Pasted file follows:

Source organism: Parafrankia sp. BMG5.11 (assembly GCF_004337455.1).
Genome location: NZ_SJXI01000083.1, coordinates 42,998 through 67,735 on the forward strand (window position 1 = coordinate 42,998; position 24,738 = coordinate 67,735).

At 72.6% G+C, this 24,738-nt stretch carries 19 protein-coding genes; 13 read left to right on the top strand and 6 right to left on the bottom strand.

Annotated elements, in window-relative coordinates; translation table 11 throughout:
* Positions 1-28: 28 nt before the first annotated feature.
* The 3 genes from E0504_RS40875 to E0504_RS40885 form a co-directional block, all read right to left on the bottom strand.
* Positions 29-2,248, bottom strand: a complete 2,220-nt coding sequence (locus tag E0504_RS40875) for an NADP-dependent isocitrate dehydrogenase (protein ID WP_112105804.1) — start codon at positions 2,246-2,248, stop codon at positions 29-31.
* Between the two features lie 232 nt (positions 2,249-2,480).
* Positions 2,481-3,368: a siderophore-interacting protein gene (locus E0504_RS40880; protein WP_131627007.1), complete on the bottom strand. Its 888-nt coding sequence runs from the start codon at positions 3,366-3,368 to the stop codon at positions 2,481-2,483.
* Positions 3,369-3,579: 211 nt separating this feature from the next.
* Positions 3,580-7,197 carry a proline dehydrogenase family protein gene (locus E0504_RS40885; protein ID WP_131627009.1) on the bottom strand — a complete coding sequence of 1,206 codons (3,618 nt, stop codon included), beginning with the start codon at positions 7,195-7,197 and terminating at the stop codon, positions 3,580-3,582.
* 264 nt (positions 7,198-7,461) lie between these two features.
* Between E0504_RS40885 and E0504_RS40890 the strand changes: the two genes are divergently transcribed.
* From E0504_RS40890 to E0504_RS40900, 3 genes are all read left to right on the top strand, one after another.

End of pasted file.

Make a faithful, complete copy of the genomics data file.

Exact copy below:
Source organism: Parafrankia sp. BMG5.11 (assembly GCF_004337455.1).
Genome location: NZ_SJXI01000083.1, coordinates 42,998 through 67,735 on the forward strand (window position 1 = coordinate 42,998; position 24,738 = coordinate 67,735).

At 72.6% G+C, this 24,738-nt stretch carries 19 protein-coding genes; 13 read left to right on the top strand and 6 right to left on the bottom strand.

Annotated elements, in window-relative coordinates; translation table 11 throughout:
* Positions 1-28: 28 nt before the first annotated feature.
* The 3 genes from E0504_RS40875 to E0504_RS40885 form a co-directional block, all read right to left on the bottom strand.
* Positions 29-2,248, bottom strand: a complete 2,220-nt coding sequence (locus tag E0504_RS40875) for an NADP-dependent isocitrate dehydrogenase (protein ID WP_112105804.1) — start codon at positions 2,246-2,248, stop codon at positions 29-31.
* Between the two features lie 232 nt (positions 2,249-2,480).
* Positions 2,481-3,368: a siderophore-interacting protein gene (locus E0504_RS40880; protein WP_131627007.1), complete on the bottom strand. Its 888-nt coding sequence runs from the start codon at positions 3,366-3,368 to the stop codon at positions 2,481-2,483.
* Positions 3,369-3,579: 211 nt separating this feature from the next.
* Positions 3,580-7,197 carry a proline dehydrogenase family protein gene (locus E0504_RS40885; protein ID WP_131627009.1) on the bottom strand — a complete coding sequence of 1,206 codons (3,618 nt, stop codon included), beginning with the start codon at positions 7,195-7,197 and terminating at the stop codon, positions 3,580-3,582.
* 264 nt (positions 7,198-7,461) lie between these two features.
* Between E0504_RS40885 and E0504_RS40890 the strand changes: the two genes are divergently transcribed.
* From E0504_RS40890 to E0504_RS40900, 3 genes are all read left to right on the top strand, one after another.